Liz Tait has first-hand seen the struggles Afghan families face after fleeing the Taliban.
Last month, Dr Gray’s head clinical and care governance was deployed by British Red Cross to Dubai as part of their psychosocial support team.
Dubai is a brief stopover for the evacuees en route from Kabul to the UK.
This came in the wake of dramatic images at Kabul Airport amid the Taliban taking control of Afghanistan.
She joined the charity’s psychosocial support team in 2005.
When Liz is on call, she has to be ready to be deployed within six hours.
She can be sent out for no more than 10 days at a time due to the high-pressure environments.
She said: “Our role is to respond to psychosocial requests from the foreign, commonwealth and development office when British nationals are caught up in a crisis.”
There were two shifts to cover with Liz on night shift and her colleague, Jan, on during the day.
Liz said: “These large military planes normally carry 180 or 190 people, but regularly we were taking over 400 evacuees off these planes.
“They were all sitting on the floor of the planes – small children sitting in parents’ laps, toddlers sitting beside parents with an arm around them.”
Provide reassurance to Afghan families
Liz provided reassurance and kindness to restore some dignity for hundreds of Afghan families.
Many were concerned that they might be separated again as they had been in Kabul.
She also assessed if people were more vulnerable and in need of psychosocial support.
“They had not eaten for several days.”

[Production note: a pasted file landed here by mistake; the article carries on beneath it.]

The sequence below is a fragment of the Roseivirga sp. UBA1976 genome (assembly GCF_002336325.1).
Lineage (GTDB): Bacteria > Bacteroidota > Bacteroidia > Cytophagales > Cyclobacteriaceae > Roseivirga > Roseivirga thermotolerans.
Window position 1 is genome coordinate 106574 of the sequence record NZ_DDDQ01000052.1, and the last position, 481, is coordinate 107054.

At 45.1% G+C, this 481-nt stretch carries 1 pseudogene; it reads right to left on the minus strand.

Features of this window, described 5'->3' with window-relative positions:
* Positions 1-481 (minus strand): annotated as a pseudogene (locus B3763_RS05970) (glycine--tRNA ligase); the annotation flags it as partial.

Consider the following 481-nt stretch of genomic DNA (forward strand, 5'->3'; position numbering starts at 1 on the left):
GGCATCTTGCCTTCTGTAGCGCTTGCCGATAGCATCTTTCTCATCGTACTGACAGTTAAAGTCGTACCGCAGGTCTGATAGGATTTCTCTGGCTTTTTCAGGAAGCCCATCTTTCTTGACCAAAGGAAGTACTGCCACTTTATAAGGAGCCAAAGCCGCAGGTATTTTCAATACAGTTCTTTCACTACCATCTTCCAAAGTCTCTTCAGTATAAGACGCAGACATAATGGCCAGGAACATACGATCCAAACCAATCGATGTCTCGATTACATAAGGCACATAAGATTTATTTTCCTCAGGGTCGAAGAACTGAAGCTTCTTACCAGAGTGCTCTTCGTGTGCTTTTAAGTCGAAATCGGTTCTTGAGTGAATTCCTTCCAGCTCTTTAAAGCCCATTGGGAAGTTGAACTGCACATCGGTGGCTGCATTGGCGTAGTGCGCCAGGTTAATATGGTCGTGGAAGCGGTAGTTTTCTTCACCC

Liz said: “They were really frightened as some had very traumatic journeys trying to get through Kabul and had been separated on route.
“Some of them were unwell, some of them were injured, most of them were very hungry as they had not eaten for several days.”
Talking about a family who had a child with special needs, she said: “His family was very concerned about what would happen to him.
“Would he be taken away from them?
“I was able to say ‘he’ll be in mainstream education with all the rest of the children, don’t worry’.”
Liz also recalled talking to an evacuated interpreter as he went through security with his partner and children.
As their bags were scanned, a soldier stood nearby, heard their conversation and asked the man his name and where he had interpreted for the military.
The soldier pulled his mask down and asked him “do you remember me, you interpreted for me”.
Liz described herself as “almost in tears at that and added: “It’s heart-warming to be part of these people’s lives.”
She added: “Right at the end, as people boarded their flights to the UK, they expressed their gratitude and I found it quite humbling as I’m only doing what I’ve been trained to do over the years.
“Although the deployment was finished in Dubai and Kabul, our work will continue in the UK, but in just a slightly different way.”